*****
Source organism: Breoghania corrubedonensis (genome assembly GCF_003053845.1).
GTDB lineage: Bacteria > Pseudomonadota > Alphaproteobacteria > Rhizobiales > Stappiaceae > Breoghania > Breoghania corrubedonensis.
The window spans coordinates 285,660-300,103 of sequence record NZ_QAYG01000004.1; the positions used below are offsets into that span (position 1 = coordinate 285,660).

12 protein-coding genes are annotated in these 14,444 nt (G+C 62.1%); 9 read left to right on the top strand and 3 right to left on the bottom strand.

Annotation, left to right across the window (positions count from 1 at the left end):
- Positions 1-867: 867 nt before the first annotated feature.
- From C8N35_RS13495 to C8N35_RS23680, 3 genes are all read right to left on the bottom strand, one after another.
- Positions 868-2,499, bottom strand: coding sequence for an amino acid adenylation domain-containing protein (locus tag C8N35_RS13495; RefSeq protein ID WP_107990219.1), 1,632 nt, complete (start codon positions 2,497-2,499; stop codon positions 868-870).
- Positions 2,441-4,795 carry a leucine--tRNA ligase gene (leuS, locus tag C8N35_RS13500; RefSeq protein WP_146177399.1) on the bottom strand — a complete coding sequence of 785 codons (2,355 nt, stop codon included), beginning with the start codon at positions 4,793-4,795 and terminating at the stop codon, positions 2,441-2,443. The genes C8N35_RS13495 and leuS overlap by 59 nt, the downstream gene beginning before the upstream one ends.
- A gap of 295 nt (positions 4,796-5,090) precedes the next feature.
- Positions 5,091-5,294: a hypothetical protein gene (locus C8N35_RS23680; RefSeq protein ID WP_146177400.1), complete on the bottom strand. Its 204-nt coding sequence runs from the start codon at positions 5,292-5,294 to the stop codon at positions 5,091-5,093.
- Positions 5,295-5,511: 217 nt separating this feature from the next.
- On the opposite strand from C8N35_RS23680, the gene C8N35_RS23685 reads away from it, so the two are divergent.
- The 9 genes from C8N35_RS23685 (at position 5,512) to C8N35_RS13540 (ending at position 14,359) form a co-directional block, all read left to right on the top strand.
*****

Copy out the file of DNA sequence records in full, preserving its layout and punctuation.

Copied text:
Source organism: Breoghania corrubedonensis (genome assembly GCF_003053845.1).
GTDB lineage: Bacteria > Pseudomonadota > Alphaproteobacteria > Rhizobiales > Stappiaceae > Breoghania > Breoghania corrubedonensis.
The window spans coordinates 285,660-300,103 of sequence record NZ_QAYG01000004.1; the positions used below are offsets into that span (position 1 = coordinate 285,660).

12 protein-coding genes are annotated in these 14,444 nt (G+C 62.1%); 9 read left to right on the top strand and 3 right to left on the bottom strand.

Annotation, left to right across the window (positions count from 1 at the left end):
- Positions 1-867: 867 nt before the first annotated feature.
- From C8N35_RS13495 to C8N35_RS23680, 3 genes are all read right to left on the bottom strand, one after another.
- Positions 868-2,499, bottom strand: coding sequence for an amino acid adenylation domain-containing protein (locus tag C8N35_RS13495; RefSeq protein ID WP_107990219.1), 1,632 nt, complete (start codon positions 2,497-2,499; stop codon positions 868-870).
- Positions 2,441-4,795 carry a leucine--tRNA ligase gene (leuS, locus tag C8N35_RS13500; RefSeq protein WP_146177399.1) on the bottom strand — a complete coding sequence of 785 codons (2,355 nt, stop codon included), beginning with the start codon at positions 4,793-4,795 and terminating at the stop codon, positions 2,441-2,443. The genes C8N35_RS13495 and leuS overlap by 59 nt, the downstream gene beginning before the upstream one ends.
- A gap of 295 nt (positions 4,796-5,090) precedes the next feature.
- Positions 5,091-5,294: a hypothetical protein gene (locus C8N35_RS23680; RefSeq protein ID WP_146177400.1), complete on the bottom strand. Its 204-nt coding sequence runs from the start codon at positions 5,292-5,294 to the stop codon at positions 5,091-5,093.
- Positions 5,295-5,511: 217 nt separating this feature from the next.
- On the opposite strand from C8N35_RS23680, the gene C8N35_RS23685 reads away from it, so the two are divergent.
- The 9 genes from C8N35_RS23685 (at position 5,512) to C8N35_RS13540 (ending at position 14,359) form a co-directional block, all read left to right on the top strand.